Taylor Swift: 'Lover'
You're probably wondering what could possibly be done to censor this image, considering that Taylor Swift is entirely covered up below the neck on the cover of "Lover." Believe it or not, one music service provider in Iran felt the need to remove something really important from this picture...
Did Iranian music site Melovaz just censor all of Taylor Swift? From the cover of her own album?! Cultural differences deserve respect, but editing out a fully clothed woman does feel a bit extreme.
Avril Lavigne: 'Head Above Water'
Here's another artistic piece showing off more of Avril Lavigne than some Muslim audiences want to see. In fairness, it does seem odd that so many female musicians need to bear it all in order to make album sales. The same is definitely not true of their male colleagues.
If the music industry has a problem (and it does) with overly sexualizing its female stars, this problem isn't going to be fixed with literal erasure. As with Lady Gaga and Taylor Swift, Lavigne has been entirely removed from her own album cover, making for an incredibly generic final piece.
Christina Aguilera: 'Lotus'
It's not hard to see why Christina Aguilera's "Lotus" would need to be edited in some parts of the world. Predominantly Muslim countries across the Middle East have very different cultural standards regarding nudity. The solution here was less than graceful, though...
Considering that the original cover for "Lotus" features Aguilera stood inside a lotus flower, covering up her body with additional lotus petals makes sense. What makes this hilarious is just how badly the job has been done, with jagged, low-resolution petals hastily photoshopped on top of the image.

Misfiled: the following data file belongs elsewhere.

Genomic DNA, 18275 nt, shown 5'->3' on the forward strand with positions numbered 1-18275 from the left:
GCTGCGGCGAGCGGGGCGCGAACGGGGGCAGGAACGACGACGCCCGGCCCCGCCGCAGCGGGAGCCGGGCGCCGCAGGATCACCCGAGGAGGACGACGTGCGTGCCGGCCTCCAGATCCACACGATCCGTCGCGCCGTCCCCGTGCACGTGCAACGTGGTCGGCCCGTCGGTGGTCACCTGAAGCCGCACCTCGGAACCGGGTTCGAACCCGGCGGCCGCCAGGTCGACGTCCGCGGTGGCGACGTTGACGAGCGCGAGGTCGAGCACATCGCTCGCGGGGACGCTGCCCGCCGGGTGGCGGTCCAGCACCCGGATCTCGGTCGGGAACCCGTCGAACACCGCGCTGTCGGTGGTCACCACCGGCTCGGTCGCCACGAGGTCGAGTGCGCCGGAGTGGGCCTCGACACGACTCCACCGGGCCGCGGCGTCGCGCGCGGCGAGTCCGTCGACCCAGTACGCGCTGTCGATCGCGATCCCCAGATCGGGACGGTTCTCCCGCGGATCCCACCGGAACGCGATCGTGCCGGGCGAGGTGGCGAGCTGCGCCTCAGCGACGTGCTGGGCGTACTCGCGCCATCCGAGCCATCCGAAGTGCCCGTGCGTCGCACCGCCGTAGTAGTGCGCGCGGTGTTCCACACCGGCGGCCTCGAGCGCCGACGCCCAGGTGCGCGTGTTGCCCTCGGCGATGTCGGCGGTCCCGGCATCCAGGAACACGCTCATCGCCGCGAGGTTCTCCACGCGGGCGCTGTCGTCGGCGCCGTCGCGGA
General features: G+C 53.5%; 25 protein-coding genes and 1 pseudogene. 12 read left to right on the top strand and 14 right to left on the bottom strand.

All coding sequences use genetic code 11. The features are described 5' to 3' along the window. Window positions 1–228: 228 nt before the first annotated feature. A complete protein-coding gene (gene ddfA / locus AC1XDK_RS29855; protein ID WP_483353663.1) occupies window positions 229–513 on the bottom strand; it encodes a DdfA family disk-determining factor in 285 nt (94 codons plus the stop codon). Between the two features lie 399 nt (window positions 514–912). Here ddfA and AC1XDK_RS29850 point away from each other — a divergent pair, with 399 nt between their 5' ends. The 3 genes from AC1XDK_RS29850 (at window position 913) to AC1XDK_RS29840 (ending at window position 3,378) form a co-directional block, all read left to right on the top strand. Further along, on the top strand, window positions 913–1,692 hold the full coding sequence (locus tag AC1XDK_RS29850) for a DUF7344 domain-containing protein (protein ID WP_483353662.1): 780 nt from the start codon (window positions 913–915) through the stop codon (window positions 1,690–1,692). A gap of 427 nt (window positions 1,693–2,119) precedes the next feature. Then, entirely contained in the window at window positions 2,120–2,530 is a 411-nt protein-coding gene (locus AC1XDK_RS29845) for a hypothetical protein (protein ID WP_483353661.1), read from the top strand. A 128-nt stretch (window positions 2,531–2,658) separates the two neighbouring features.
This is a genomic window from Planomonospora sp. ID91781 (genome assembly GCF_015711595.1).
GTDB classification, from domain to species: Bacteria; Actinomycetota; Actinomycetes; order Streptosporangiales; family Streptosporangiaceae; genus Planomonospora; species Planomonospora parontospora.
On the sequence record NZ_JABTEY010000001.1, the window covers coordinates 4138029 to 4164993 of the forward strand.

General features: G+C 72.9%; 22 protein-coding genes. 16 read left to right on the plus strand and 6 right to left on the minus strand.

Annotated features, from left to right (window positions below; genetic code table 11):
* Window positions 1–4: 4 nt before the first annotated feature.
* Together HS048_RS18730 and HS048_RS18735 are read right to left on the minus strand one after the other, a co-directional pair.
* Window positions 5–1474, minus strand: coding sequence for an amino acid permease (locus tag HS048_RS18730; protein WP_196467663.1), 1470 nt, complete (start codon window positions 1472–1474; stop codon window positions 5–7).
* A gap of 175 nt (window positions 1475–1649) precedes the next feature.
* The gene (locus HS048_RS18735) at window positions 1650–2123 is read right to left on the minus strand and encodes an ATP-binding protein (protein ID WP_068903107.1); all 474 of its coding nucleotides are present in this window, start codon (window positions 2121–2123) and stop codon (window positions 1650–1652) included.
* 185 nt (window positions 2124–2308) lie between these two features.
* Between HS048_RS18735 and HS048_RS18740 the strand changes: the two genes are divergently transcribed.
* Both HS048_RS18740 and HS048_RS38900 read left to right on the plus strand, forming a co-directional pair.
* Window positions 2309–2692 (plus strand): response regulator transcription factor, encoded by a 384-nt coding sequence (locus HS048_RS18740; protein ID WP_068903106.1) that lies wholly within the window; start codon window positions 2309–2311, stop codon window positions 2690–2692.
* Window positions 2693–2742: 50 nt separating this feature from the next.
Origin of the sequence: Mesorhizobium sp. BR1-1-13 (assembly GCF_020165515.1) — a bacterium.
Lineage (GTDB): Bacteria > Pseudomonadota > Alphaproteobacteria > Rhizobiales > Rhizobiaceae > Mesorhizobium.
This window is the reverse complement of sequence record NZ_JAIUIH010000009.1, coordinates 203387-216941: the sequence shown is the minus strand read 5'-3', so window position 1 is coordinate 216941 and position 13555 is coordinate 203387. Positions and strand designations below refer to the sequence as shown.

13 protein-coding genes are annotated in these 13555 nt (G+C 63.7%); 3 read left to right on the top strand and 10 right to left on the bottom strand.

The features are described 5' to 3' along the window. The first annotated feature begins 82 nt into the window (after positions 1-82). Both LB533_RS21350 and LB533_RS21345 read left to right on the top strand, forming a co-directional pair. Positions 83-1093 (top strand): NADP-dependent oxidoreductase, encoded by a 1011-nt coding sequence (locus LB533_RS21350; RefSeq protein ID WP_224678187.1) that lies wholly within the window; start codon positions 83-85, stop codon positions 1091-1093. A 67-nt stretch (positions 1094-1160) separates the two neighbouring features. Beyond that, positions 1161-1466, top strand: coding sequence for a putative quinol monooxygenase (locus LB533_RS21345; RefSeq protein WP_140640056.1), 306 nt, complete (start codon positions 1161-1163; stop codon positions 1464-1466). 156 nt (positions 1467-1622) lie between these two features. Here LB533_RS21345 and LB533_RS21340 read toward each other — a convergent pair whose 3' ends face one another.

Mariah Carey: 'Butterfly'
Mariah Carey's "Butterfly" is a classic '90s album with a classic '90s cover. Her midriff revealing tube top isn't ideal for some audiences, so this was fixed for its release in the Middle East.
Yup, this is just a regular T-shirt now. Nothing to see here. Pay no attention to how the shirt's pattern repeats itself. Or how her sleeves continue the pattern without a break.
Lady Gaga: 'The Remix'
Again, no prizes for guessing why Lady Gaga's "The Remix" needed work for some audiences. This is literally a picture of the singer wearing gloves, lipstick, some suggestive newspaper clippings, and nothing else.
How to cover up Lady Gaga's body on this album cover? Why not just paste the names of all the songs on the album in Impact font over anything revealing? There's no way this took more than ten minutes to edit.
The Edit (again)
Before moving on from "The Remix," it's worth bearing in mind that the album cover was also changed in Britain, not exactly helping the nation's reputation as easily offended prudes. In the UK, instead of hastily photoshop the existing cover, "The Remix" was simply given an entirely new, less revealing cover. It's not that hard to fix an awkward album cover.
Madonna: 'Hard Candy'
You can probably spot the problem with Madonna's "Hard Candy." It's the crucifix. That's certainly not going to fly in some Muslim countries. Oh, the bare arms and legs aren't ideal either.
Here, Photoshop has been used to give Madonna a lot more covering. It's interesting how her neckline remains untouched— perhaps to draw attention to the fact that she's no longer wearing a Christian symbol?
Lady Gaga: 'Do What U Want'
There's hardly a single Lady Gaga album or single cover that remains untouched when it enters the Middle East. The cover for "Do What U Want" is no exception, because, in fairness, it is simply a picture of her butt.
This fix job is just hilarious. You can see where the Photoshop artist simply didn't bother blending Lady Gaga's hair to match the black waistband of the skirt that's been quickly layered on top. Have a look at the right side of the skirt and you can see sharp, straight lines where it was awkwardly selected using the Photoshop lasso tool.